Cross Currents: Should presidential age requirements be updated?

The Channels Opinion Pages | CROSS CURRENTS


Alloy Zarate

Illustration by Alloy Zarate, 2020

August Lawrence and Alloy Zarate

Currently the minimum age to be eligible to serve as President of the United States is 35. Some people agree that the knowledge, wisdom and experience that come with age are what any decent leader is made of. While others believe “you can’t teach an old dog new tricks,” that a country needs a young and in-touch commander at the helm. Should the presidential age requirement be lowered? Or is 35 the optimum age to be eligible for the presidency? At the opposite end of the spectrum, should a maximum age be enforced earlier to keep our leaders fresh and ensure everybody is represented in government? The Channels staff tackles the subject in this week’s Cross Currents:


August Lawrence, Opinion Editor

With age comes experience and with experience comes wisdom, which is necessary for our presidential advisors, but it does not mean wisdom can’t be found in the youth as well.

For too long America has been a country run by the older generations; those who are out of touch with today and have no idea what a modern America looks like or needs.

The older group of American presidents should move aside and let a much younger perspective take charge. There shouldn’t be an age requirement for eligibility to run for President of the United States.

Right now, the age requirement to be president is 35. This is too high.

An American president needs to be in tune with and understand the latest social issues and trends to be an effective leader.

A younger president would naturally relate to and be more interested in their people. 

John F. Kennedy was 43 when he became president.

Kennedy was the youngest president ever, notably famous for his landslide victory against 48-year-old Richard Nixon, winning with a platform of invigorating change and revitalization.

Kennedy’s “We choose to go to the moon,”speech, when he promised America would always be a youthful, forward-thinking country, is arguably his most famous.

America needs a younger view on things to get it’s best done. Do we really want an out-of-touch retiree as president?

The average life expectancy when the Constitution was signed in 1787 was only about 38. Factoring in a higher murder rate, a lack of proper sanitation, and the outdated medical knowledge of the time, its writers must not have expected future candidates to pass middle age when they outlined the presidential requirements in the second article.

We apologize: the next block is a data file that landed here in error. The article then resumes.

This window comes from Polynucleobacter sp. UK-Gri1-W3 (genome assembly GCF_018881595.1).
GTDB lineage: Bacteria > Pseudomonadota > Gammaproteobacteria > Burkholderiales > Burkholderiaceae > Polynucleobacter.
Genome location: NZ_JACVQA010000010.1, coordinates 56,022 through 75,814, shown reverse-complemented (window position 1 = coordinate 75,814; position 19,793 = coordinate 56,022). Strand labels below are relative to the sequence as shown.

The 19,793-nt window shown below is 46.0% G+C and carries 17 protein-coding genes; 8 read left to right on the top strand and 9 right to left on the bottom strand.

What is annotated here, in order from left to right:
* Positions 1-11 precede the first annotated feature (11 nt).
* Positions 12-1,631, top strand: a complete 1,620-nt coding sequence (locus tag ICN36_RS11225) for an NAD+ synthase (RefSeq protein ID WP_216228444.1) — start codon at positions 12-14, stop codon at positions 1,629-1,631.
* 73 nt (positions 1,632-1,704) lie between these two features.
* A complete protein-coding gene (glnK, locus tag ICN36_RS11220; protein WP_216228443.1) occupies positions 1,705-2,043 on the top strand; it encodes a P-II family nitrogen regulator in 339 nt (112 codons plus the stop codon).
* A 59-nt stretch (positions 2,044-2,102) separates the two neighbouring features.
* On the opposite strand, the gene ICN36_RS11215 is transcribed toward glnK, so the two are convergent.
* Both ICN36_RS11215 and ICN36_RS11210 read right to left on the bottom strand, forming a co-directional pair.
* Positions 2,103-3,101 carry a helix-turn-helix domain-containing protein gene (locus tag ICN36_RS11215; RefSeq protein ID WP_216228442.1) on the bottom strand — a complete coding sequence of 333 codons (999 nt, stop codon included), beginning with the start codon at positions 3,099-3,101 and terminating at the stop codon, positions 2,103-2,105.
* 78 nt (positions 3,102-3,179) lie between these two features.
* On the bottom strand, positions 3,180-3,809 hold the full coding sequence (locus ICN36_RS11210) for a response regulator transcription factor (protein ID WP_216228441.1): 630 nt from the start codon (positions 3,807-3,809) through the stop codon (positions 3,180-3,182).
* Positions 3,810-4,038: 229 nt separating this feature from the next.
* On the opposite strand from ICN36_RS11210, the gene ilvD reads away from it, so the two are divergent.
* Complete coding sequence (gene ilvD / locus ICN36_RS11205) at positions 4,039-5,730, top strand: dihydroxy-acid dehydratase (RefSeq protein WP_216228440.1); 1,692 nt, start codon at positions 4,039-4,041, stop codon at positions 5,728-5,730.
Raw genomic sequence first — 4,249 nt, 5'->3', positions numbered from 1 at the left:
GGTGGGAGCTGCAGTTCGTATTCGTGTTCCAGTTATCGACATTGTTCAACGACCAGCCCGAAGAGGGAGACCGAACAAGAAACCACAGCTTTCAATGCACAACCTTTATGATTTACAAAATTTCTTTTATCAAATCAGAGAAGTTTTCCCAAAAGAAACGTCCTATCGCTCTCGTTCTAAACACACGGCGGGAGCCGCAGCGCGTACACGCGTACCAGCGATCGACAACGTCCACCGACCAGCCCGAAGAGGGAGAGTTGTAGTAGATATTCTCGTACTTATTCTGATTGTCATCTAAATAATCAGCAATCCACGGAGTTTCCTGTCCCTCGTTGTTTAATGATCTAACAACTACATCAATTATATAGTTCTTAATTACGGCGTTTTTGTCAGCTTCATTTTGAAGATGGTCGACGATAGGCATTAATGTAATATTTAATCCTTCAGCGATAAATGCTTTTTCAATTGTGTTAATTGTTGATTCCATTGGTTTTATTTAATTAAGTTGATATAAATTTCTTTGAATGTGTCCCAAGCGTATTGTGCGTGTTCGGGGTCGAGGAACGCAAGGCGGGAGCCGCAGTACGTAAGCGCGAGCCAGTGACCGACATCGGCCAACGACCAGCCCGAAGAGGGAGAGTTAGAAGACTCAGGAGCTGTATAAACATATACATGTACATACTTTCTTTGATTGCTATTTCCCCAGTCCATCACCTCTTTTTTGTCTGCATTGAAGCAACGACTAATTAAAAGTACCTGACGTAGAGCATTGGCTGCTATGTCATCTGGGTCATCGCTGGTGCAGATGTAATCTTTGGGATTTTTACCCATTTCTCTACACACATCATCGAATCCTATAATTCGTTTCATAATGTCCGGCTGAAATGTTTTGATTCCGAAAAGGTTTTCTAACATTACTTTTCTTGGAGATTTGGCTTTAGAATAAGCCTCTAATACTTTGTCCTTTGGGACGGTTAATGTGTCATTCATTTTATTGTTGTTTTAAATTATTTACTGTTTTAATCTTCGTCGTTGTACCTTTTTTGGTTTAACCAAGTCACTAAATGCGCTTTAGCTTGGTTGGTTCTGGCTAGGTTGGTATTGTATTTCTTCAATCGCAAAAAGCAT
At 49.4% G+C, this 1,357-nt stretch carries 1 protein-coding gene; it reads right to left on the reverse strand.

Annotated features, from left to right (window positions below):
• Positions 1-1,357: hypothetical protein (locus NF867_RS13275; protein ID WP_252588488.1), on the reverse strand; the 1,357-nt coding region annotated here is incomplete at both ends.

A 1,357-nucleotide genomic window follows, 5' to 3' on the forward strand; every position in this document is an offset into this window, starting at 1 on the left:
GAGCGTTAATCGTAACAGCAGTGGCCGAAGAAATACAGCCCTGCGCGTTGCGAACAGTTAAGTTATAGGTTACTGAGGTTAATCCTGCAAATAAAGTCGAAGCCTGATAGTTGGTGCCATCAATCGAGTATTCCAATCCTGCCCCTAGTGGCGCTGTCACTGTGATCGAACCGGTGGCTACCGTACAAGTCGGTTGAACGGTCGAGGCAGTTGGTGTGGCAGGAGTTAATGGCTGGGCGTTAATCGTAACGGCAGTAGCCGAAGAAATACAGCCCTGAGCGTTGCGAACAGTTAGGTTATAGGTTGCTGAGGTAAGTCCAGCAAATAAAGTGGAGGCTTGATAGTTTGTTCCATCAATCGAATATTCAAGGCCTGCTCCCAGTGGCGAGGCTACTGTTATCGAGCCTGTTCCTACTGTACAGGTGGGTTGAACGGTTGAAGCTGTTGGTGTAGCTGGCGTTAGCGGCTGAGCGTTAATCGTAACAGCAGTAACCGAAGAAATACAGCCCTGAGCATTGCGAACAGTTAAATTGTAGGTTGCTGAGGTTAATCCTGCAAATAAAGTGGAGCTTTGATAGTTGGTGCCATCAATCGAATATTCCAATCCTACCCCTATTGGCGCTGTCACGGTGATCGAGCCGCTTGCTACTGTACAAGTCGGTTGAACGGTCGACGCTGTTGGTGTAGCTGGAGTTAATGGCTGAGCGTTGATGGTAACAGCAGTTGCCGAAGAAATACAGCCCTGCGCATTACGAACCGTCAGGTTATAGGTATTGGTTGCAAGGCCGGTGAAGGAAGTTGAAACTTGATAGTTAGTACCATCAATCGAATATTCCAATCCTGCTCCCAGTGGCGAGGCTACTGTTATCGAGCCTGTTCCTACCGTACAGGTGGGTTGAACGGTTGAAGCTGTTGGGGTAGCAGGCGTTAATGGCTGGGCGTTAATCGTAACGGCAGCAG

America needs experience, yes it’s true, but more importantly America needs youth and energy at its head.


Alloy Zarate, Features Editor

Old men don’t accurately represent America.

The life expectancy for white men, the most privileged in society, at the time the constitution was written was mid-thirties, but the same goes for the younger age. The death rate was wild.

The requirement to be 35 to run for president makes sense.

So it makes sense that the founding colonizers weren’t thinking to include a maximum age limit for the presidency. But they also thought that the people they kidnapped and enslaved should be counted as three-fifths of a person.

Times are changing. The constitution is long overdue for a total revision and needs to include a cap on age to run for president.

Gen Z learned how to drive yesterday, we’re not ready to be in the most influential position on the planet.

But it’s time that we also keep people old enough to have opposed bussing in the 70s away from the oval office.

I get that it takes a long time to build up a reputation that Americans can trust. But in all that time, you may become out of touch with the realities of the modern American.

Joe Biden just became the oldest man to take the oath of presidency. When he was my age, gas cost 25 cents per gallon, there were no Americans in space and the country was still segregated.

There are old people in America and should have representation in the government, but the role of the president is to lead us into the future.

Someone who likely won’t be around to experience the true repercussions of their actions shouldn’t be the one shaping the nation.

At the same time, someone freshly out of college shouldn’t be able to throw their hat in the ring.

A seasoned politician going up against a child on a national stage would be embarrassing.

Young people have enough ego, exactly what we don’t need in a president.

The minimum age works, and should stay as it stands. But with Biden expected to end his first term at 82 years old, maybe it is time to rethink whether it would be better to enforce an updated maximum age.